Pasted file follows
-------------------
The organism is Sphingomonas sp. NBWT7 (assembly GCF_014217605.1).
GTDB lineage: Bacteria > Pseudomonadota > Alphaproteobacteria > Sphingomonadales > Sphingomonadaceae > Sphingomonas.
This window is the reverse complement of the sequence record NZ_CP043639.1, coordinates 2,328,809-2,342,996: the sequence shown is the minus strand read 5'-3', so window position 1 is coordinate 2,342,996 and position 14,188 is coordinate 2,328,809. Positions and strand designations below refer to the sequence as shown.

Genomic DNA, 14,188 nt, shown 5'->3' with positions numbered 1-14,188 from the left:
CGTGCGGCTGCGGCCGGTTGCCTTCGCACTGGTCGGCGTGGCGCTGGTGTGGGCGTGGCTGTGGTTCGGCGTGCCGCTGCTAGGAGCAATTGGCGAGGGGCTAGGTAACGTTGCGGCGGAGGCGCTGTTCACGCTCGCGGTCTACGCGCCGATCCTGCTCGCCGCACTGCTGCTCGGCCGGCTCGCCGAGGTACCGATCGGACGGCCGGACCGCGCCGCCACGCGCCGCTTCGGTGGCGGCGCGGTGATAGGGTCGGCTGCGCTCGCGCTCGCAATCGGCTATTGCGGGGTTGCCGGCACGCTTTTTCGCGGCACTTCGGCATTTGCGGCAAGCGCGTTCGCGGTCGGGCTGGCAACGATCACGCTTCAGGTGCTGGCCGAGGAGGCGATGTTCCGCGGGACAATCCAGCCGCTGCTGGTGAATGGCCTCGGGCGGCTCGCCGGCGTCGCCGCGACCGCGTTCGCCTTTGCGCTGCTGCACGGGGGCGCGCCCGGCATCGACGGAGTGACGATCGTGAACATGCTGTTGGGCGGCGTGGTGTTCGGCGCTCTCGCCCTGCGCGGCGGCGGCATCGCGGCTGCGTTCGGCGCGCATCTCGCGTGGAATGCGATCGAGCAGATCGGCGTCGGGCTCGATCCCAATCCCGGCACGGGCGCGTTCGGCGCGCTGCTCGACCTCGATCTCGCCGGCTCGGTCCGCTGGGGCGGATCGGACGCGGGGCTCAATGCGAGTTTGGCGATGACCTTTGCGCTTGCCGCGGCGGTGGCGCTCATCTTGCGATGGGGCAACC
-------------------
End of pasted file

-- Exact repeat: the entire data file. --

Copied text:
The organism is Sphingomonas sp. NBWT7 (assembly GCF_014217605.1).
GTDB lineage: Bacteria > Pseudomonadota > Alphaproteobacteria > Sphingomonadales > Sphingomonadaceae > Sphingomonas.
This window is the reverse complement of the sequence record NZ_CP043639.1, coordinates 2,328,809-2,342,996: the sequence shown is the minus strand read 5'-3', so window position 1 is coordinate 2,342,996 and position 14,188 is coordinate 2,328,809. Positions and strand designations below refer to the sequence as shown.

Genomic DNA, 14,188 nt, shown 5'->3' with positions numbered 1-14,188 from the left:
CGTGCGGCTGCGGCCGGTTGCCTTCGCACTGGTCGGCGTGGCGCTGGTGTGGGCGTGGCTGTGGTTCGGCGTGCCGCTGCTAGGAGCAATTGGCGAGGGGCTAGGTAACGTTGCGGCGGAGGCGCTGTTCACGCTCGCGGTCTACGCGCCGATCCTGCTCGCCGCACTGCTGCTCGGCCGGCTCGCCGAGGTACCGATCGGACGGCCGGACCGCGCCGCCACGCGCCGCTTCGGTGGCGGCGCGGTGATAGGGTCGGCTGCGCTCGCGCTCGCAATCGGCTATTGCGGGGTTGCCGGCACGCTTTTTCGCGGCACTTCGGCATTTGCGGCAAGCGCGTTCGCGGTCGGGCTGGCAACGATCACGCTTCAGGTGCTGGCCGAGGAGGCGATGTTCCGCGGGACAATCCAGCCGCTGCTGGTGAATGGCCTCGGGCGGCTCGCCGGCGTCGCCGCGACCGCGTTCGCCTTTGCGCTGCTGCACGGGGGCGCGCCCGGCATCGACGGAGTGACGATCGTGAACATGCTGTTGGGCGGCGTGGTGTTCGGCGCTCTCGCCCTGCGCGGCGGCGGCATCGCGGCTGCGTTCGGCGCGCATCTCGCGTGGAATGCGATCGAGCAGATCGGCGTCGGGCTCGATCCCAATCCCGGCACGGGCGCGTTCGGCGCGCTGCTCGACCTCGATCTCGCCGGCTCGGTCCGCTGGGGCGGATCGGACGCGGGGCTCAATGCGAGTTTGGCGATGACCTTTGCGCTTGCCGCGGCGGTGGCGCTCATCTTGCGATGGGGCAACC